Shépa: The Tibetan Oral Tradition in Choné - cover image


Bendi Tso, Marnyi Gyatso, Naljor Tsering and Mark Turin




  • Chinese
  • English
  • Tibetan


Paperback156 x 234 mm (6.14" x 9.21")
Hardback156 x 234 mm (6.14" x 9.21")


  • AVLT
  • CFP
  • FNM


  • CFF
  • HBTD
  • 2GD
  • 2GDT
  • JFHK
  • JFSL
  • 1FPC
  • 1FPCT


  • LAN009010
  • HREL007050
  • LAN009050
  • SOC002010
  • SOC008020
  • SOC011000
  • LAN023000
  • MUS015000


    The Tibetan Oral Tradition in Choné

    • Bendi Tso (author)
    • Marnyi Gyatso (author)
    • Naljor Tsering (author)
    • Mark Turin (author)
    • Members of the Choné Tibetan Community (author)
    Shépa: ‘explanation’ or ‘elucidation’ in Tibetan.
    A form of oral poetry sung antiphonally in a question-and-answer style.

    This book contains a unique collection of Tibetan oral narrations and songs known as Shépa, as these have been performed, recorded and shared between generations of Choné Tibetans from Amdo living in the eastern Tibetan Plateau. Presented in trilingual format — in Tibetan, Chinese and English — the book reflects a sustained collaboration with and between members of the local community, including narrators, monks, and scholars, calling attention to the diversity inherent in all oral traditions, and the mutability of Shépa in particular.

    From creation myths to Bon and Buddhist cosmologies and even wedding songs, Shépa engages with and draws on elements of religious traditions, historical legacies and deep-seated cultural memories within Choné and Tibet, revealing the multi-layered conceptualization of the Tibetan physical world and the resilience of Tibetan communities within it. This vital and unique collection, part of the World Oral Literature Series, situates Shépa in its ethnographic context, offering insights into the preservation and revitalization of intangible cultural heritage in the context of cultural Tibet, Indigenous studies and beyond.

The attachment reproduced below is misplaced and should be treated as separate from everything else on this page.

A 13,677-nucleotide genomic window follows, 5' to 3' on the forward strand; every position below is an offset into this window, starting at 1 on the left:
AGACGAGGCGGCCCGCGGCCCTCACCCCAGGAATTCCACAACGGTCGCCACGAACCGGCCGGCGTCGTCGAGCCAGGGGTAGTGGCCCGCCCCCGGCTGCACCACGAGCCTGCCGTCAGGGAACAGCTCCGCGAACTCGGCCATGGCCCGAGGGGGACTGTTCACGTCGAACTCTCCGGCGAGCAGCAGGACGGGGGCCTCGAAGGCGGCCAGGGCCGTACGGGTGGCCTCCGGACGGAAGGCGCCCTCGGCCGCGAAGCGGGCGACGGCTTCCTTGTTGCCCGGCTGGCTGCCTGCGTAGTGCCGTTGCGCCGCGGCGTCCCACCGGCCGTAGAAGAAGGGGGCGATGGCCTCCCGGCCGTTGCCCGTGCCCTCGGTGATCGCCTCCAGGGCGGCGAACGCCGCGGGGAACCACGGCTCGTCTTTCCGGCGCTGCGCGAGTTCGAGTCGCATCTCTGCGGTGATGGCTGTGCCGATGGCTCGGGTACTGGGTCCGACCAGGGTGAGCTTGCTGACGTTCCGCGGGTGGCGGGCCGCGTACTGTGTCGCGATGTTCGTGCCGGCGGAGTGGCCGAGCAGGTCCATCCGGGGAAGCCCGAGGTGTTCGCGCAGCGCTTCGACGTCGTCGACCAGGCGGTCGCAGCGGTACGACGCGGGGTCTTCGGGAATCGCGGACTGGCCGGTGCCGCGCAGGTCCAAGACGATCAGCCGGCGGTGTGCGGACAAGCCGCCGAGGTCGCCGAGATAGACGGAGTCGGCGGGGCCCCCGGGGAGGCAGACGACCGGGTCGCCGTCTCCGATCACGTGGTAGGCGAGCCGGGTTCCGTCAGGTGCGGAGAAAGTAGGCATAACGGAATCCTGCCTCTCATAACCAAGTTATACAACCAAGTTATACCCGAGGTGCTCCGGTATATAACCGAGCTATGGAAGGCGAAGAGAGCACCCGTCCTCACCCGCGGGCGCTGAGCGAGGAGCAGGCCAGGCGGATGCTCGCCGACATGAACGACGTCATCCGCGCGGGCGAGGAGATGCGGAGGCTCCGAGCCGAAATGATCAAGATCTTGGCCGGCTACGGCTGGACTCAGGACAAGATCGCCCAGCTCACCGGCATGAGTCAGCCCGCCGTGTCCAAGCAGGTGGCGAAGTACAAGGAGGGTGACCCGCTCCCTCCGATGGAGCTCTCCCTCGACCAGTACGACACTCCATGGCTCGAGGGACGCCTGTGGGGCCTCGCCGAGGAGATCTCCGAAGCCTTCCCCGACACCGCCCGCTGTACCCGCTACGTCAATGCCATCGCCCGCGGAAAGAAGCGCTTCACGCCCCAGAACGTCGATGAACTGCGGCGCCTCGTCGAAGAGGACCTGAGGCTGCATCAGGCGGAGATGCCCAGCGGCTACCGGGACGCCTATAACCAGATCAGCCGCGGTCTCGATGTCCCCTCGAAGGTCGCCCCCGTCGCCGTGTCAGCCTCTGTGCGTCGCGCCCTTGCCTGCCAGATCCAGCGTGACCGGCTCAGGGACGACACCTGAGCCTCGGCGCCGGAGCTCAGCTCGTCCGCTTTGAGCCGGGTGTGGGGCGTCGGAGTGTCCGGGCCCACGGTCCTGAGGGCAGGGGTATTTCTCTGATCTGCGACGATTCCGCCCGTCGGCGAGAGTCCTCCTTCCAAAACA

Scholars and students in the fields of anthropology, linguistics, ethnic and minority relations, critical Indigenous studies, Tibetan studies, Himalayan studies, Asian studies and the broader study of China will find much to reward them in this book, as will all readers interested in the documentation and preservation of endangered oral traditions, intangible cultural heritage, performance and textuality, and Tibetan literature and religions.


    This trilingual publication is a remarkable accomplishment and a landmark publication in Tibetan studies, making research findings accessible to the community for whom Shepa is a living practice. This is a welcome first publication on the tradition of Shepa as it exists in Chone, in the Amdo region of Eastern Tibet. The collaborative team have contextualized Shepa oration as part of Tibet's rich tradition of oral narratives, and have meticulously transcribed the oral narrations that existed in the memories of the older generation. They provide readers with faithful translations, and preserve the joyous mode of storytelling that fills the grassland.

    Tsering Shakya

    Associate Professor and Canada Research Chair in Religion and Contemporary Society in Asia at the Institute for Asian Research, School of Public Policy and Global Affairs, University of British Columbia.


    Bendi Tso

    PhD student in Anthropology at University of British Columbia

    Marnyi Gyatso

    Postdoctoral Research Scholar, Weatherhead East Asian Institute at Columbia University

    Naljor Tsering

    PhD student in Ethnology, Southwest Minzu University, and in Tibetan History and Philology at École Pratique des Hautes Études, PSL

    Mark Turin

    Associate Professor, Institute for Critical Indigenous Studies and Department of Anthropology at University of British Columbia

    Members of the Choné Tibetan Community